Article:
Billu Barber or the Problem of Stars ‘Playing’ Themselves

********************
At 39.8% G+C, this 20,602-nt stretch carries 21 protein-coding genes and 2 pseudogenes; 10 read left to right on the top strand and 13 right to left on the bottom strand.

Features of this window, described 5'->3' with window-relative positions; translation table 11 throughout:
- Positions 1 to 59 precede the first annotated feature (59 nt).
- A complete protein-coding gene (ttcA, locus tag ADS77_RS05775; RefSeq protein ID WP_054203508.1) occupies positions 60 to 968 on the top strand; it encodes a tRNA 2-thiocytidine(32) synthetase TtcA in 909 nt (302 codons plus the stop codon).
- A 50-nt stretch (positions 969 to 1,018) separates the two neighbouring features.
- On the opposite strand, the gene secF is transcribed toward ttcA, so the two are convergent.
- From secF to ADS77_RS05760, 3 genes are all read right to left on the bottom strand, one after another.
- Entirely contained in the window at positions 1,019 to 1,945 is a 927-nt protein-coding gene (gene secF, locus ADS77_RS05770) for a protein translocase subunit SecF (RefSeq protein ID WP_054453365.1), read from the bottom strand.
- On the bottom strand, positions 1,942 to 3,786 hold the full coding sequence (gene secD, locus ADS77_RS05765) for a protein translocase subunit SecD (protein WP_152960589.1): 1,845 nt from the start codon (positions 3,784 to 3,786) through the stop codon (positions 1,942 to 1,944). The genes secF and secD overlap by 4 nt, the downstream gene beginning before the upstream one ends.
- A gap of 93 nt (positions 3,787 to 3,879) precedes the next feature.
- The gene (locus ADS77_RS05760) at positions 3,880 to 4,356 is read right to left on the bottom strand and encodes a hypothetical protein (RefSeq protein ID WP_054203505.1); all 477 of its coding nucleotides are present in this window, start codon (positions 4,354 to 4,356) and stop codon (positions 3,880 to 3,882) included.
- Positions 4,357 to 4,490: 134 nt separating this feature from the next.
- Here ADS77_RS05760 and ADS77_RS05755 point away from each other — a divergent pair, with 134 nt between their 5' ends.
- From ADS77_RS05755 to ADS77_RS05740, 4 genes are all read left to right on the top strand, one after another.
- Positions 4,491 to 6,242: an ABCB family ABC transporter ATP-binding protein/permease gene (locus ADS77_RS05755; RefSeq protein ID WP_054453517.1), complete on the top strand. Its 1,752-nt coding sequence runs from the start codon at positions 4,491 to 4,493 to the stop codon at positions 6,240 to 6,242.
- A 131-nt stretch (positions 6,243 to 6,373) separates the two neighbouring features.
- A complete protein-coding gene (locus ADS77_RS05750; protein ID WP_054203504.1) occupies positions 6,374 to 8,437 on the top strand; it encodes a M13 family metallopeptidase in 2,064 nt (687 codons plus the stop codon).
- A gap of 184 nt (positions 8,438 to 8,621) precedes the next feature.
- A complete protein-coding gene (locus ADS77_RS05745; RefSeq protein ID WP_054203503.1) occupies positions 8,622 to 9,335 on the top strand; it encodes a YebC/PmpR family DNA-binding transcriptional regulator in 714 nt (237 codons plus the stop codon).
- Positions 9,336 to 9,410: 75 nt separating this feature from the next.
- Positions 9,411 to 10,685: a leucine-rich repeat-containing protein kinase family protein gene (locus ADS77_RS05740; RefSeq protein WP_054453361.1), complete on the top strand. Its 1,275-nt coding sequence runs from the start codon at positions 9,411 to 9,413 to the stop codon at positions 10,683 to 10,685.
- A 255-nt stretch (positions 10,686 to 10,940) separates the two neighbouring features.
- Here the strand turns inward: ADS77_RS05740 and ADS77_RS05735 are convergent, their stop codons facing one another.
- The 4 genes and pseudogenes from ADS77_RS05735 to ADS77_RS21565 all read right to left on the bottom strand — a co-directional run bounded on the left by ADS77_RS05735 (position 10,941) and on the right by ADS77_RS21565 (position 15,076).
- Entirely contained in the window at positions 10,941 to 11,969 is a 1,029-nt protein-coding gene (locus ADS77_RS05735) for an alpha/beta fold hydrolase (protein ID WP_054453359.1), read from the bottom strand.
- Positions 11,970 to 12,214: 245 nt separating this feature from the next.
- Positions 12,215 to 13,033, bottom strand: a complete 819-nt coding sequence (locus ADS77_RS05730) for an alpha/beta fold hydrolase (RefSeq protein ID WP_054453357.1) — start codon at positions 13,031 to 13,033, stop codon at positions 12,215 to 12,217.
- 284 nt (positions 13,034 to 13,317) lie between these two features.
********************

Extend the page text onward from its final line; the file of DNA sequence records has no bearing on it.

I think there is a problem (though not necessarily in box office terms) when the diegetic and non-diegetic are ‘melded’ this way. In a film like Sarkar it is actually the very aim of the work to twin the two. But with something like Billu Barber (and this is not unique to this particular film by any means) it sometimes creates a bit of an imbalance in the story if the director is not able to adequately separate the film’s two realities. So in Hrishikesh Mukerjee’s Guddi everything is always seen through Jaya Bachchan’s eyes. The film never goes over to Dharam’s side of the story, it never becomes his film. We are always, even as we witness film shoots and so on, on the outside. But many other works don’t respect this balance and a certain confusion arises. I personally think that imaginative possibilities are always greater when a regular actor plays a superstar as opposed to a major star playing himself. At the very least everything with the former exists on the same plane. If the two are not well executed or seamlessly the ’star’ becomes a huge distraction for the film. This is why it was always spectacularly absurd to take Rajni for Kuselan. The one star who could never be ’subordinate’ in this sense! But part of the reason also is that this kind of part is a huge challenge for most stars who play such roles even if this is something lost on the latter more often than not. So Shahrukh for example shouldn’t just be playing Shahrukh but also giving the audience this impression of ‘playing’. In other words the very process of ‘acting’ has to be represented and this is extremely hard and certainly challenging even for great talents. This is why many Shakespearean parts are so difficult because these involve strong characters that often ‘act out’ other characters. As the latter happens the audience must always see the character ‘acting out’ and not just the actor creating two different characters that don’t have ‘commerce’ with each other. The latter scenario is a disaster. And in the same vein this is also why Hamlet is such an ‘impossible’ role. Because it is minimally the case that Hamlet is always ‘acting’ and yet this paradoxically renders him most ‘in character’!